eDiscovery Best Practices: Cost of Data Storage is Declining – Or Is It?
Recently, I was gathering information on the cost of data storage and ran across this ad from the early 1980s for a 10 MB disk drive – for $3,398! That’s MB (megabytes), not GB (gigabytes) or TB (terabytes). What a deal!
Even in 2000, storage costs were around $20 per GB, so an 8 GB drive would cost about $160.
Today, 1 TB is available for $100 or less. HP has a 2 TB external drive available at Best Buy for $140 (prices subject to change of course). That’s 7 cents per GB. Network storage drives are more expensive, but still available for around $100 per TB.
At these prices, it’s natural for online, accessible data in corporations to rise exponentially. It’s great to have more and more data readily available to you, until you are hit with litigation or regulatory requests. Then, you potentially have to go through all that data for discovery to determine what to preserve, collect, process, analyze, review and produce.
Here is what each additional GB can cost to review (based on typical industry averages):
- 1 GB = 20,000 documents (can vary widely, depending on file formats)
- Review attorneys typically average 60 documents reviewed per hour (for simple relevancy determinations)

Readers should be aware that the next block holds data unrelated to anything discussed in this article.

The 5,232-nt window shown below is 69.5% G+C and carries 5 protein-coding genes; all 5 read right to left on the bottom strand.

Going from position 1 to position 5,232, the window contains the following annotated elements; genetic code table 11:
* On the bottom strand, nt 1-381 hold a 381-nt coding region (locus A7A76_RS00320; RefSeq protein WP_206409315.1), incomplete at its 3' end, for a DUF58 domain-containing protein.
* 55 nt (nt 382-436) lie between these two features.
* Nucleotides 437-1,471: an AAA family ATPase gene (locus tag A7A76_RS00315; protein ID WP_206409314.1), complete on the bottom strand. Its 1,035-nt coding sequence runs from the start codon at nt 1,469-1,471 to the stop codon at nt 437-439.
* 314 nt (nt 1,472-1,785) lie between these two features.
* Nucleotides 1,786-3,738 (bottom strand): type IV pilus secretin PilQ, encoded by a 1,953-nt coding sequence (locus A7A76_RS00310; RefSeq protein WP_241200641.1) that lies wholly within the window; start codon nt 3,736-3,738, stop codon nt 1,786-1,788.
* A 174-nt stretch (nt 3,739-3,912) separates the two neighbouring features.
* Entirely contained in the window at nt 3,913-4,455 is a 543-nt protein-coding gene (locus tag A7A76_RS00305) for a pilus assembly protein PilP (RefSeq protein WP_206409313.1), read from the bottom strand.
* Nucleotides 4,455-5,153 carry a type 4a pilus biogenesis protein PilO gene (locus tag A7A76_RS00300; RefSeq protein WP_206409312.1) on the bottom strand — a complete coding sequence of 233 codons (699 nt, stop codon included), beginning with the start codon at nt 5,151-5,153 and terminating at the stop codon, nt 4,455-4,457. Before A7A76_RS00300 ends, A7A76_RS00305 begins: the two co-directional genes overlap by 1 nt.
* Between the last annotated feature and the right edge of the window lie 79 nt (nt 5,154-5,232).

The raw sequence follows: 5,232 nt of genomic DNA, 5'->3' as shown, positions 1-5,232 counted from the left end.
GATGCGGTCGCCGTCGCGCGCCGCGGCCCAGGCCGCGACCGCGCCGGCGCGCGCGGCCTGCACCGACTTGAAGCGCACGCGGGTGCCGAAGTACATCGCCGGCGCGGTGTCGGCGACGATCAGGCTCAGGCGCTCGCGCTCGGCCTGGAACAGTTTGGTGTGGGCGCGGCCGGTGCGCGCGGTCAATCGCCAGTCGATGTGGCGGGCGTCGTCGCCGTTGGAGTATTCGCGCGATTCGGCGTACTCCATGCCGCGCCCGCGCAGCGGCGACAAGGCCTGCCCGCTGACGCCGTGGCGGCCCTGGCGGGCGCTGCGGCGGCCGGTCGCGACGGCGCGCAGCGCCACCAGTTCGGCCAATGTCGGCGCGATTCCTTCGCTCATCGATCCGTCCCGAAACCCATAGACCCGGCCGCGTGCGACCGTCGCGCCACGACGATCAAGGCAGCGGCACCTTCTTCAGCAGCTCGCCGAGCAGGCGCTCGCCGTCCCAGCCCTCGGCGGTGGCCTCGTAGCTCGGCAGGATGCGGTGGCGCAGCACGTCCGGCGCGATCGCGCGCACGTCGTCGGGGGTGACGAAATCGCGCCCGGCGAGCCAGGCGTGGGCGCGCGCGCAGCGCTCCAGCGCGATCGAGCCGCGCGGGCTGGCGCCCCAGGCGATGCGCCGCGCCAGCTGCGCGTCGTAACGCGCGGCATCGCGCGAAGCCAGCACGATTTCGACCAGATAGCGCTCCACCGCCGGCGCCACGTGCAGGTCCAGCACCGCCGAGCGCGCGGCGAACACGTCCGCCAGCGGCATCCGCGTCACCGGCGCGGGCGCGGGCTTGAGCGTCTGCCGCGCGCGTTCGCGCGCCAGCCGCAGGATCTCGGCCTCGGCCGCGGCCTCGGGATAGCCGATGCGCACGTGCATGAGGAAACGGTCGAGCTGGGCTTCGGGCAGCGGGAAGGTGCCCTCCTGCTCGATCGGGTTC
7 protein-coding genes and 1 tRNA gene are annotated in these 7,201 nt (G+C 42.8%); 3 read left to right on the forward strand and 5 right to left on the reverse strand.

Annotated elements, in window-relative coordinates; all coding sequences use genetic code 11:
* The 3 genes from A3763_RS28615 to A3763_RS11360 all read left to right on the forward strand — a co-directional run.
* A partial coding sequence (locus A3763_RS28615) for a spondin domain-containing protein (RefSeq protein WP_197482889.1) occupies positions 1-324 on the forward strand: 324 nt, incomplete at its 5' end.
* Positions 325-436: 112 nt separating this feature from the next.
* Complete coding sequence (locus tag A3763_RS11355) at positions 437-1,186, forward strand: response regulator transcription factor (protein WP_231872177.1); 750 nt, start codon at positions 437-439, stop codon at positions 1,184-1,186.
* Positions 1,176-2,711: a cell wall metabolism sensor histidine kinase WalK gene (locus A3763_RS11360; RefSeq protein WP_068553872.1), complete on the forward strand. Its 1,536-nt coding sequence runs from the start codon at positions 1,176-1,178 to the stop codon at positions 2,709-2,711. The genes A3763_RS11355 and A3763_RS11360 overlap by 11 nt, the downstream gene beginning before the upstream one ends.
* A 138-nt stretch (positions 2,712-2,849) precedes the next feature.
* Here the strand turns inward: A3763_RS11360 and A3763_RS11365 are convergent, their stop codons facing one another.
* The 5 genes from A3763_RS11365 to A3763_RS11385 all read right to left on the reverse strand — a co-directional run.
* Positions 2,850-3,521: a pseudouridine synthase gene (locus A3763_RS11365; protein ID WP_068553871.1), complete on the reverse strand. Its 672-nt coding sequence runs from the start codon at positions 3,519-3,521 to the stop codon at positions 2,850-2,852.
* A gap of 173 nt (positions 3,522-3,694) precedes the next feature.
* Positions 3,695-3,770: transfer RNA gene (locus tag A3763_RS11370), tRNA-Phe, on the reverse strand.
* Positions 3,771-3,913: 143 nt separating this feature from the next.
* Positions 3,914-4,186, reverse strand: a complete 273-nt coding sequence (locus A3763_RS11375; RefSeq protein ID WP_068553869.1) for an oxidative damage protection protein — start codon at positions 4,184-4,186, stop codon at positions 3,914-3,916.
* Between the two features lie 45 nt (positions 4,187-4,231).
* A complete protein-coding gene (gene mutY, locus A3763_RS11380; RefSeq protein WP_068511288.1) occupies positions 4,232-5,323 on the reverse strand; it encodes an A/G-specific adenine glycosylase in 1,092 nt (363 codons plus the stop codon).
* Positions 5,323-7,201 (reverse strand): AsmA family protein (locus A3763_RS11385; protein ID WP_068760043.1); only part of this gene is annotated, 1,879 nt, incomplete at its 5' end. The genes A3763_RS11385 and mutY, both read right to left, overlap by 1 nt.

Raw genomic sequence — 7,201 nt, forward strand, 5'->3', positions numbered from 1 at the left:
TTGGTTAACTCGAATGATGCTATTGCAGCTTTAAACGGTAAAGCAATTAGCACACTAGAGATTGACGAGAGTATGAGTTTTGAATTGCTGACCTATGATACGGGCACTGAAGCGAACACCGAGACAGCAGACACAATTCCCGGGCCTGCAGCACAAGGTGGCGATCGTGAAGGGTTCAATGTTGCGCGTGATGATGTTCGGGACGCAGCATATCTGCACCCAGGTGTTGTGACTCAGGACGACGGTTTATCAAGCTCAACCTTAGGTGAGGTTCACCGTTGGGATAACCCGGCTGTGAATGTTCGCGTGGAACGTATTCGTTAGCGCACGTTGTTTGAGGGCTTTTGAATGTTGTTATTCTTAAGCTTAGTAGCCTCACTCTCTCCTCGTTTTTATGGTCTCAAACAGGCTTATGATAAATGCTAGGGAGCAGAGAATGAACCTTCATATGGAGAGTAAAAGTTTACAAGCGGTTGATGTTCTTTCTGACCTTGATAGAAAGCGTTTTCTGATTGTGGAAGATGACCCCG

- That equals an average of 333 review hours per GB (20,000 / 60)
- If you’re using contract reviewers at $50 per hour – each extra GB just cost you $16,650 to review (333×50)
That’s expensive storage! And, that doesn’t even take into consideration the costs to identify, preserve, collect, and process each additional GB.
Managing Storage Costs Effectively
One way to manage those costs is to limit the data retained in the first place through an effective records management program that calls for regular destruction of data not subject to a litigation hold. If you’re eliminating expired data on a regular basis, there is less data to go through the EDRM discovery “funnel” to production.
Sophisticated collection tools or first pass review tools (like FirstPass™, powered by Venio FPR™) can also help cull data for attorney review to reduce those costs, which is the most expensive component of eDiscovery.
So, what do you think? Do you track GB metrics for your eDiscovery cases? Please share any comments you might have or if you’d like to know more about a particular topic.